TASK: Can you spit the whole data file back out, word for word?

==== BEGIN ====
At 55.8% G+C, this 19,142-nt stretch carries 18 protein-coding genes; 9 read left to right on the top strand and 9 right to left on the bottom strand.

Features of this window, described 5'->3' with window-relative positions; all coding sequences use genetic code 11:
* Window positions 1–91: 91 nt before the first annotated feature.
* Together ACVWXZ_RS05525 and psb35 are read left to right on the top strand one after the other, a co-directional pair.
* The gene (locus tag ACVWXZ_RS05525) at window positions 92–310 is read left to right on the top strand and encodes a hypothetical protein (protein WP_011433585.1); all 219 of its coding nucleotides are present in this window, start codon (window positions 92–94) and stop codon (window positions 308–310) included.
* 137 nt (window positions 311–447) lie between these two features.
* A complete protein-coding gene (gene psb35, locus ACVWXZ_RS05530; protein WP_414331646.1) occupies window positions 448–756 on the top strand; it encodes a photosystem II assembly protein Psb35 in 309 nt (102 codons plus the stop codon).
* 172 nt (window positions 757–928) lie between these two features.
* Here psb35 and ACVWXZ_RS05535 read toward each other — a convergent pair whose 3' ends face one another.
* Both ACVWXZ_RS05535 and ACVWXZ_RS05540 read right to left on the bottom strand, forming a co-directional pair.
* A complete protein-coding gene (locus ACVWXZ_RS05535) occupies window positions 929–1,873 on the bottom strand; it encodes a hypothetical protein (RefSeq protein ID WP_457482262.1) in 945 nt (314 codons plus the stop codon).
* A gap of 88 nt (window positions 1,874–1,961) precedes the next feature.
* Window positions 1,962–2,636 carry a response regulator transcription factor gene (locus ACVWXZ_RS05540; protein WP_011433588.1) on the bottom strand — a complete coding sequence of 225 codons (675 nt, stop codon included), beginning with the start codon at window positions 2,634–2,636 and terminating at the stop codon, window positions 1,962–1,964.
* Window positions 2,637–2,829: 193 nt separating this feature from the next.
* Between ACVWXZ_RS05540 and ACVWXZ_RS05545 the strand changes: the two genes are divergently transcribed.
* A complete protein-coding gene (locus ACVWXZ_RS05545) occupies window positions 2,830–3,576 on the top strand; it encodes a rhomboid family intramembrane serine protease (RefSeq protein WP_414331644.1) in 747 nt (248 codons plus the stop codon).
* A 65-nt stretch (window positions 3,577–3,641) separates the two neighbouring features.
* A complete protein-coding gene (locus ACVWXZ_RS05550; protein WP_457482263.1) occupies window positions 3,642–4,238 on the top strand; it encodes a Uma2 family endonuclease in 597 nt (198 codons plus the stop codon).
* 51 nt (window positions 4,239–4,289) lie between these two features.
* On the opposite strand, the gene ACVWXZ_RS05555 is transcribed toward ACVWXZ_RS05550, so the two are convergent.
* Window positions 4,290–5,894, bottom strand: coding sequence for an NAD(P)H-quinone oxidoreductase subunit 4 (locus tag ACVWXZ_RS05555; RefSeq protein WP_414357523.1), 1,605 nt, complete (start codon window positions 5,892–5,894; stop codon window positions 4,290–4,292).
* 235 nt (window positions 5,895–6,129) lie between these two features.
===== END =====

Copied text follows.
At 55.8% G+C, this 19,142-nt stretch carries 18 protein-coding genes; 9 read left to right on the top strand and 9 right to left on the bottom strand.

Features of this window, described 5'->3' with window-relative positions; all coding sequences use genetic code 11:
* Window positions 1–91: 91 nt before the first annotated feature.
* Together ACVWXZ_RS05525 and psb35 are read left to right on the top strand one after the other, a co-directional pair.
* The gene (locus tag ACVWXZ_RS05525) at window positions 92–310 is read left to right on the top strand and encodes a hypothetical protein (protein WP_011433585.1); all 219 of its coding nucleotides are present in this window, start codon (window positions 92–94) and stop codon (window positions 308–310) included.
* 137 nt (window positions 311–447) lie between these two features.
* A complete protein-coding gene (gene psb35, locus ACVWXZ_RS05530; protein WP_414331646.1) occupies window positions 448–756 on the top strand; it encodes a photosystem II assembly protein Psb35 in 309 nt (102 codons plus the stop codon).
* 172 nt (window positions 757–928) lie between these two features.
* Here psb35 and ACVWXZ_RS05535 read toward each other — a convergent pair whose 3' ends face one another.
* Both ACVWXZ_RS05535 and ACVWXZ_RS05540 read right to left on the bottom strand, forming a co-directional pair.
* A complete protein-coding gene (locus ACVWXZ_RS05535) occupies window positions 929–1,873 on the bottom strand; it encodes a hypothetical protein (RefSeq protein ID WP_457482262.1) in 945 nt (314 codons plus the stop codon).
* A gap of 88 nt (window positions 1,874–1,961) precedes the next feature.
* Window positions 1,962–2,636 carry a response regulator transcription factor gene (locus ACVWXZ_RS05540; protein WP_011433588.1) on the bottom strand — a complete coding sequence of 225 codons (675 nt, stop codon included), beginning with the start codon at window positions 2,634–2,636 and terminating at the stop codon, window positions 1,962–1,964.
* Window positions 2,637–2,829: 193 nt separating this feature from the next.
* Between ACVWXZ_RS05540 and ACVWXZ_RS05545 the strand changes: the two genes are divergently transcribed.
* A complete protein-coding gene (locus ACVWXZ_RS05545) occupies window positions 2,830–3,576 on the top strand; it encodes a rhomboid family intramembrane serine protease (RefSeq protein WP_414331644.1) in 747 nt (248 codons plus the stop codon).
* A 65-nt stretch (window positions 3,577–3,641) separates the two neighbouring features.
* A complete protein-coding gene (locus ACVWXZ_RS05550; protein WP_457482263.1) occupies window positions 3,642–4,238 on the top strand; it encodes a Uma2 family endonuclease in 597 nt (198 codons plus the stop codon).
* 51 nt (window positions 4,239–4,289) lie between these two features.
* On the opposite strand, the gene ACVWXZ_RS05555 is transcribed toward ACVWXZ_RS05550, so the two are convergent.
* Window positions 4,290–5,894, bottom strand: coding sequence for an NAD(P)H-quinone oxidoreductase subunit 4 (locus tag ACVWXZ_RS05555; RefSeq protein WP_414357523.1), 1,605 nt, complete (start codon window positions 5,892–5,894; stop codon window positions 4,290–4,292).
* 235 nt (window positions 5,895–6,129) lie between these two features.